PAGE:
HC Deb 28 April 1836 vol 33 cc465-6
Mr. Gillon

, in moving for leave to bring in a Bill to alter and amend the Act, 9th George 4th, cap. 58, observed, that according to the present law, persons wishing to carry on the trade of retailers of exciseable liquors in Scotland, were obliged to come annually to the Justices to obtain a fresh certificate. This, especially in country places, was found to be unnecessarily vexatious. He proposed to remedy this defect, and to enact that the holder of a licence, as long as he maintained a good character and remained in the same premises, should be entitled to have it renewed by the Excise, without the recurring annually to the Justices for a fresh certificate. Another reason for this change was the gross partiality frequently exhibited by the Justices in administering the law, and he would point especially to a case which occurred last year in the county of Fife, where an individual named Hugh Beveridge, to whose character the Justices bore the most ample testimony, and yet they deprived him of his licence and his means of living, for no reason but that they said, there were too many public houses in the village in which he resided. The Justices had on this occasion acted in defiance of the spirit, if not the letter of Mr. Home Drummond's Act. The man had been compelled to quit his native place and take up his abode in Cupar. He proposed also to distinguish between beer and spirit licences. At present the holder of a beer licence was entitled to demand from the Excise a licence for the sale of spirits also. He proposed to give to the Magistrates a discretionary power of granting certificates for the sale of ale and beer only; and that in case it was their intention to grant a certificate for the sale of spirits also, the fact of this intention should be specially notified.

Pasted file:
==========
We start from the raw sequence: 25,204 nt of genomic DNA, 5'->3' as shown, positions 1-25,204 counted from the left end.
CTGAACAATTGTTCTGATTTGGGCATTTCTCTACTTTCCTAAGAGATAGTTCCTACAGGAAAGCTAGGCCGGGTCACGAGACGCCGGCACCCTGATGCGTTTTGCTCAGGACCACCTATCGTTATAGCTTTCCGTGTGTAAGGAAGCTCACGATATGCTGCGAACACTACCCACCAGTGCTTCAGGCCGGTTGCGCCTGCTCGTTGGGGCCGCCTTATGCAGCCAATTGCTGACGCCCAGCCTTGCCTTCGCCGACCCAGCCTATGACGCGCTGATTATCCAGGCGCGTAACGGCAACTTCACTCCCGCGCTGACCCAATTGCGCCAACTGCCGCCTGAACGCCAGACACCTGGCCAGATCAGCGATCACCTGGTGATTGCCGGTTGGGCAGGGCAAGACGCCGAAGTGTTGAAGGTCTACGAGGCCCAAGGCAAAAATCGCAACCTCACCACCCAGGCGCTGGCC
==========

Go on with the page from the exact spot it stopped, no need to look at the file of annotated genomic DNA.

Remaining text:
Sir George Clerk

opposed the motion. He had great doubts whether a change in the present system of licensing public houses in Scotland would either be useful or advantageous to the people of that country.

Mr. Wallace

supported the motion. He said, that the system of licensing in Scotland required not alone revision but alteration, inasmuch as licences were generally granted not for good character but for political partizanship. The hon. Member instanced a case in which an individual was refused a licence by the Magistrates in his (Mr. Wallace's) county, not because he was not a good character, for that point was satisfactorily settled by the certificate of Sir John Maxwell to that effect, but because he was of a liberal way of thinking in political matters.

The Chancellor of the Exchequer

suggested, that as the whole system of licensing would shortly come under the consideration of the House, it would be better to defer discussion on the subject until then.

Leave given.